A Slew of Reports Will Wrap Up the 2023 Economy on a Note of Holiday Cheer

After the Federal Reserve indicated it was effectively finished raising interest rates last week, the markets got off to an early start to holiday merrymaking.

This week will show whether the Fed’s call was the right one as a series of wide-ranging economic data covering housing, consumer sentiment and inflation will offer a good picture of how the economy is ending the year.

The highlight will likely be Friday’s release of the personal consumption expenditures price index for November. The inflation measure is a favorite of Fed Chairman Jerome Powell and other central bank officials, although far less well-known than the monthly consumer price index.

Expectations are that the overall PCE and the core index that leaves out food and energy costs both fell slightly for the month and year, with the annual rate reaching 2.7%. That is still above the Fed’s 2% annual target but shows a downward trend.

Political Cartoons on Inflation

“Net, net, there isn’t a lot of inflation teed up in the pipeline at the producer level as the pandemic supply shocks are long gone,” said Chris Rupkey, chief economist at FWDBonds.

“Producer prices are showing weakness as manufacturing output at factories

continues to sputter,” he added. “Company executives have said consistently now that manufacturing is in a recession. The only conclusion Fed officials can make as they

vote on policy is that there is no inflation at the producer level and this makes it even more likely they will bring inflation down for a soft landing without bringing the economy to its knees and engendering the huge job losses that occur in every recession.”

There will also be fresh data on the November housing market, with reports on building permits and starts on Tuesday, followed on Wednesday with existing home sales. New home sales are due on Friday. In recent months, sales of new homes have held up well while those of existing homes have suffered from a lack of available inventory.

The data will cover a period before the recent sharp dip in mortgage rates that brought the rate on the 30-year fixed rate loan to around 7% as of Friday. Mortgage rates fell following bond yields that declined in response to the Fed’s decision on interest rates. That sparked a 4% rise in demand for mortgages to buy a new home and a 19% spike in refinancings.

The week’s end brings an update on the mood of the consumer from the University of Michigan. Two weeks ago, sentiment rose by 13% in the preliminary estimate, erasing four months of declines, as consumers expressed greater approval of current and future conditions. Expectations of inflation fell sharply from 4.5% a month ago to 3.1% now. It is the lowest level since March 2021.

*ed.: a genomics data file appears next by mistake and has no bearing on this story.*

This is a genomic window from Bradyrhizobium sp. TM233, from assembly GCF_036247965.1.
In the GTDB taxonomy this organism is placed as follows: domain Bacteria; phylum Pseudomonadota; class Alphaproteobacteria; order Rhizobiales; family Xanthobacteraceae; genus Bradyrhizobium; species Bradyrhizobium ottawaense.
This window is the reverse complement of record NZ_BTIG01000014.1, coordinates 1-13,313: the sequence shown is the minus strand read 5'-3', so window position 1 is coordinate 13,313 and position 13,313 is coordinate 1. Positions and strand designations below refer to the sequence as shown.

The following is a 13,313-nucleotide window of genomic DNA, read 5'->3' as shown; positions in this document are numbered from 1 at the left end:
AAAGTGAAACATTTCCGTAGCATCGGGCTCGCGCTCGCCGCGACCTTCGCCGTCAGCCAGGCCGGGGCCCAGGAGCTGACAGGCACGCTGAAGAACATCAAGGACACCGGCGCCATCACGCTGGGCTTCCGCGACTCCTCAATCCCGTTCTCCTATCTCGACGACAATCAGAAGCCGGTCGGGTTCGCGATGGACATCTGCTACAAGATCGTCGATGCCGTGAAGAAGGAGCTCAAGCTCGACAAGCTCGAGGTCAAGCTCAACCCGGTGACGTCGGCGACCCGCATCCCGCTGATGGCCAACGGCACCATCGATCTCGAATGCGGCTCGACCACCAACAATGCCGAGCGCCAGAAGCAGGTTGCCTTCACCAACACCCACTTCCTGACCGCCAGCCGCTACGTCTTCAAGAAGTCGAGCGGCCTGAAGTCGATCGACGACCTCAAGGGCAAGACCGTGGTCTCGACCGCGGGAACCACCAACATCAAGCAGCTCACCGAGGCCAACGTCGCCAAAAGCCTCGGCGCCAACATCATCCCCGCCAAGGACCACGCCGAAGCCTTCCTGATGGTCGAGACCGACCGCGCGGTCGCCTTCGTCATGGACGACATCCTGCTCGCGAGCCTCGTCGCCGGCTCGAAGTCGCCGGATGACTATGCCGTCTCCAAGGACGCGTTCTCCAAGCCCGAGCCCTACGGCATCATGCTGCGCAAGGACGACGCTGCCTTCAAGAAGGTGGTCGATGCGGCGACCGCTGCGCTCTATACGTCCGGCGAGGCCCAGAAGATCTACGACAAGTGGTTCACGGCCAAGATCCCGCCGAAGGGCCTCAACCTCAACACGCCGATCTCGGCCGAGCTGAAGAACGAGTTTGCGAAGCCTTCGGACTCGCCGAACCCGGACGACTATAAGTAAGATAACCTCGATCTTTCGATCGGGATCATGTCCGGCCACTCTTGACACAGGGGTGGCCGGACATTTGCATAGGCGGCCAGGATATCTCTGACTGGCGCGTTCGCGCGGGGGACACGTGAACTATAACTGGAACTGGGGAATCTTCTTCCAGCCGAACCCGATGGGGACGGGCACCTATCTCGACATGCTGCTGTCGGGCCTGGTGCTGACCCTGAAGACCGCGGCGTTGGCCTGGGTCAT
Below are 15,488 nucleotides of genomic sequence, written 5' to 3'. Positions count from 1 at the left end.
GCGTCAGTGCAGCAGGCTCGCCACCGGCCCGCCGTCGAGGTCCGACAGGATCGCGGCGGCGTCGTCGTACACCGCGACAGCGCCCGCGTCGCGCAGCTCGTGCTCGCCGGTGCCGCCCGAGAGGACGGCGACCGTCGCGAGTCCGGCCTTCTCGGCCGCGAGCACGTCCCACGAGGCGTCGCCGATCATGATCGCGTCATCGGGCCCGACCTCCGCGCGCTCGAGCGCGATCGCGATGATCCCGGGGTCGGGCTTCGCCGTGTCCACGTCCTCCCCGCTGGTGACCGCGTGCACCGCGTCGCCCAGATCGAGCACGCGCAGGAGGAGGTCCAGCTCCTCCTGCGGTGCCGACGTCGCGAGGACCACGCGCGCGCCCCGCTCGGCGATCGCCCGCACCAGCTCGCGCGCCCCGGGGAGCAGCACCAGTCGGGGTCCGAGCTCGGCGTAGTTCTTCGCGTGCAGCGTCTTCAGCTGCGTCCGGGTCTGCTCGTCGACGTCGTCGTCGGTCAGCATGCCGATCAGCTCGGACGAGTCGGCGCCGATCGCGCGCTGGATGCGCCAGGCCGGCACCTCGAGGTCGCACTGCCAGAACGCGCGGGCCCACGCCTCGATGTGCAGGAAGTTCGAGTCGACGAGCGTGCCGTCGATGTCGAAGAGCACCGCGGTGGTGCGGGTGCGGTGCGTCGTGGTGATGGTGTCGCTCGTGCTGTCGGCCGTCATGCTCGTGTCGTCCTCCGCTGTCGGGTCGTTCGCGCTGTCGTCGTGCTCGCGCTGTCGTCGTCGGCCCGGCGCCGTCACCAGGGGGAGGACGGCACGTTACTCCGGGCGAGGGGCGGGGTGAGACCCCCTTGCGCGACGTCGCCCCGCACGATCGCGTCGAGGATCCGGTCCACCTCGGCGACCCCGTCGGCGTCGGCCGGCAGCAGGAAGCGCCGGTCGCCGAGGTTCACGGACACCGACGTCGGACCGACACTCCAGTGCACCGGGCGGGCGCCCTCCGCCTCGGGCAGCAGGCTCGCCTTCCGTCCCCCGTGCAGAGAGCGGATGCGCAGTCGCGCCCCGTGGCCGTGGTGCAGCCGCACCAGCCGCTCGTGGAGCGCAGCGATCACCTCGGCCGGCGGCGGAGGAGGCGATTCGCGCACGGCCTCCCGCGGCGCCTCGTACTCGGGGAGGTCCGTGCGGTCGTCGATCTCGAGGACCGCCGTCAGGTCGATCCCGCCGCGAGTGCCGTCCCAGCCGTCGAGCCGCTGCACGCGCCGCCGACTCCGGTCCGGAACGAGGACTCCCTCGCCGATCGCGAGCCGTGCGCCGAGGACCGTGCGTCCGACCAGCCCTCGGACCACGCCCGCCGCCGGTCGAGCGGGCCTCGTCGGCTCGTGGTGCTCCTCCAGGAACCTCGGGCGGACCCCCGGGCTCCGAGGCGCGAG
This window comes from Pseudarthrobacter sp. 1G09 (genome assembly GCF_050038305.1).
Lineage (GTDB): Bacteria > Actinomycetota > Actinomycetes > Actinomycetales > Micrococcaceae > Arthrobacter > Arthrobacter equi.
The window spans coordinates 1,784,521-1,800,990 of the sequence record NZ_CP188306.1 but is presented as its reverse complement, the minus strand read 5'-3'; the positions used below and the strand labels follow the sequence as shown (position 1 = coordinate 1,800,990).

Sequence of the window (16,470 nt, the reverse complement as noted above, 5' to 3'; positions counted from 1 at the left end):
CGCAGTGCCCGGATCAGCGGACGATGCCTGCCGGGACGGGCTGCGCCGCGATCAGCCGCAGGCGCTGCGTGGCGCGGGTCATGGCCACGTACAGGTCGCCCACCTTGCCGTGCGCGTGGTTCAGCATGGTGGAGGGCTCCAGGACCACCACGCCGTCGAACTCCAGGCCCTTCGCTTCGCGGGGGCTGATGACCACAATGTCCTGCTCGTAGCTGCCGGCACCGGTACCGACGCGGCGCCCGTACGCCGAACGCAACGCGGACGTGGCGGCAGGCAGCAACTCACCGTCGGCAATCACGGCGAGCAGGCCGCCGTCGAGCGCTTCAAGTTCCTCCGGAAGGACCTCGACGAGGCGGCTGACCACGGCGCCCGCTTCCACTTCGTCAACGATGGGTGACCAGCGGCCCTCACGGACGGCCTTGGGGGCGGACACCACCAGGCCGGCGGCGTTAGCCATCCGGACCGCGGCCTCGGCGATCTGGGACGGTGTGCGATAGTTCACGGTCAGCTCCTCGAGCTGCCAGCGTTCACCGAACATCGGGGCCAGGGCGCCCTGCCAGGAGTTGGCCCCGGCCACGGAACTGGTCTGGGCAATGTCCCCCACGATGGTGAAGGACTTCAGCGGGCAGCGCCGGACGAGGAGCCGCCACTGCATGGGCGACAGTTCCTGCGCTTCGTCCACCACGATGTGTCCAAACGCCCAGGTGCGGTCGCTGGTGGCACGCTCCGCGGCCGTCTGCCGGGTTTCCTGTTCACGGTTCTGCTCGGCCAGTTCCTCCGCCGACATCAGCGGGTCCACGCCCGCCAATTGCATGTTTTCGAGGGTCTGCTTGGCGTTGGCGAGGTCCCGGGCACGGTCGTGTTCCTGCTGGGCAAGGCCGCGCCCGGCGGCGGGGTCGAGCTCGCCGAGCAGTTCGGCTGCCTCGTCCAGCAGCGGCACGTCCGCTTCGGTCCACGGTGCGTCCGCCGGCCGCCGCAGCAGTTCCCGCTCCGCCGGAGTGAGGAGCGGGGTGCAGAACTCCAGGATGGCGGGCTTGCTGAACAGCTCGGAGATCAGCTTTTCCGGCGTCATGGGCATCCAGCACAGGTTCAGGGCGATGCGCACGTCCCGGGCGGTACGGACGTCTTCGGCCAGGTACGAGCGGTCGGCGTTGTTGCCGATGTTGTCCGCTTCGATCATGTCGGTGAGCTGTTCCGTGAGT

Gasoline prices have fallen in recent weeks, nearing or below the $3 a gallon mark in many states, while incomes are holding up as wages grow at rates above inflation. That is likely to provide consumers with enough firepower to make it a decent holiday shopping season.

“As 2023 comes to an end, it is increasingly clear that not only did the economy avoid a widely anticipated recession, but it was also a great year for the economy. Real GDP is on track to grow a heady 2.5%, unemployment has remained below 4%, and inflation has quickly receded,” Moody’s Analytics Chief Economist Mark Zandi posted on social media.

While Powell refused to be drawn into saying the Fed might actually lower rates at his press conference, the central bank did upgrade its economic and inflation forecasts for next year and beyond. Gross domestic product for the fourth quarter was revised upward to 2.6% annual growth from 2.1% previously, while economic growth in 2024 is forecast at 1.4%.

The Fed projects that overall inflation will hit 2.4% by the end of 2024.

All in all, it may be the Fed has some celebrating to do as well.

The Federal Reserve’s decision to indicate that it is done raising interest rates has led to an early start to holiday celebrations in the markets. This week’s wide-ranging economic data will determine whether the Fed’s call was correct, as it will provide insights into housing, consumer sentiment, and inflation. The highlight will be the release of the personal consumption expenditures price index for November, which is favored by Fed Chairman Jerome Powell. Expectations are that both the overall and core index will show a slight decrease from the previous month and year, but will still be above the Fed’s 2% annual target. Other data to be released include reports on housing market performance, which will cover a period before the recent dip in mortgage rates. The week will end with an update on consumer sentiment, which showed a significant increase in the preliminary estimate two weeks ago. Gasoline prices have fallen, and incomes are holding up, suggesting a decent holiday shopping season. Overall, the economy has performed well this year, with GDP growth, low unemployment, and receding inflation. The Fed has upgraded its economic and inflation forecasts for next year and beyond, indicating a positive outlook.

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